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Modern Philosophy :

 

Prerequisites:

Ancient Philosophy and Medieval Synthesis, Logic, Human Person, Metaphysics

 

Co-requisite:

Ethics

 

Content:

This seminar gives students a chance to appreciate the greatest modern philosophers (and their limitations) and understand the philosophical assumptions of the modern secular world in which they live. Likewise, it will help them to understand the ways in which modern secular philosophy and the Catholic tradition diverge or, at times, coincide.

The course covers the historical period from the 16th or 17th century (that is, from the rise of modern science) to the present. It deals with the writings of a representative group of the greatest modern philosophers, which can include some or all of the following: Descartes, Leibniz, Locke, Hume, Kant, Hegel, and Nietzsche. Twentieth Century philosophy will also be considered.

The course concerns such classic philosophical topics as the existence and nature of God; the metaphysical transcendentals; the existence and nature of the physical world; human nature and morality, including human freedom. The course will also look at the peculiarly modern philosophical preoccupation: what human beings can know of the classical topics, and by what means. The seminar is not a survey course, covering a large number of philosophers and philosophical topics. Rather, it concentrates on fewer matters, for the sake of deeper critical understanding.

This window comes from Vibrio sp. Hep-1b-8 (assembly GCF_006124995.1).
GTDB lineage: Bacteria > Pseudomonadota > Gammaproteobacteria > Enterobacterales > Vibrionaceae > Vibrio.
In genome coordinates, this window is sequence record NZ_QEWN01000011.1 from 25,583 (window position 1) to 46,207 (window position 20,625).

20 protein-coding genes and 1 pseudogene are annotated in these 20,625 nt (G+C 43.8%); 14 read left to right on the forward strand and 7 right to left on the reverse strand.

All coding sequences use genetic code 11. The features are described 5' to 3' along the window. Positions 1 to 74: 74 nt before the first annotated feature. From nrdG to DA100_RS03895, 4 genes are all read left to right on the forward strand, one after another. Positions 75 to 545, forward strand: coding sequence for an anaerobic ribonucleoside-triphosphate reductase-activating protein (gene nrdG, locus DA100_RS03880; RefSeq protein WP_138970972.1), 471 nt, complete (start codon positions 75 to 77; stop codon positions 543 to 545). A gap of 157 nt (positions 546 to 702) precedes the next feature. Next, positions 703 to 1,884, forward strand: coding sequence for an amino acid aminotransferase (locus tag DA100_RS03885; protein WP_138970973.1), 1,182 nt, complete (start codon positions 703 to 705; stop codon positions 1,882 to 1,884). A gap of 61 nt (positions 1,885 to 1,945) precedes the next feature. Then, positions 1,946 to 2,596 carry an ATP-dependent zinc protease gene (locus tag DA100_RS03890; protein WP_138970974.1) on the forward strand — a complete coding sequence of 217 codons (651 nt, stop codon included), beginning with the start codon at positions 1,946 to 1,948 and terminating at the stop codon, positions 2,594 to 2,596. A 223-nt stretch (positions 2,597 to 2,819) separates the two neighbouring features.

Possible sequence of topics:

  • Medieval background: Gilson.
  • Epistemology, natural theology, metaphysics, physics: Descartes, Hume, Kant, Nietzsche, Foucault.
  • Human person, ethics: Descartes, Hume, Kant, Nietzsche, Sartre.
Texts:    
Descartes Discourse on Method, Meditations
Spinoza Ethics
Locke Essay Concerning Human Understanding
Leibniz Monadology
Berkeley Principles of Human Knowledge
Hume Inquiry Concerning Human Understanding, Dialogue Concerning Natural Religion
Kant Critique of Pure Reason, Critique of Practical Reason
Hegel Philosophy of History
Gilson The Unity of Philosophical Experience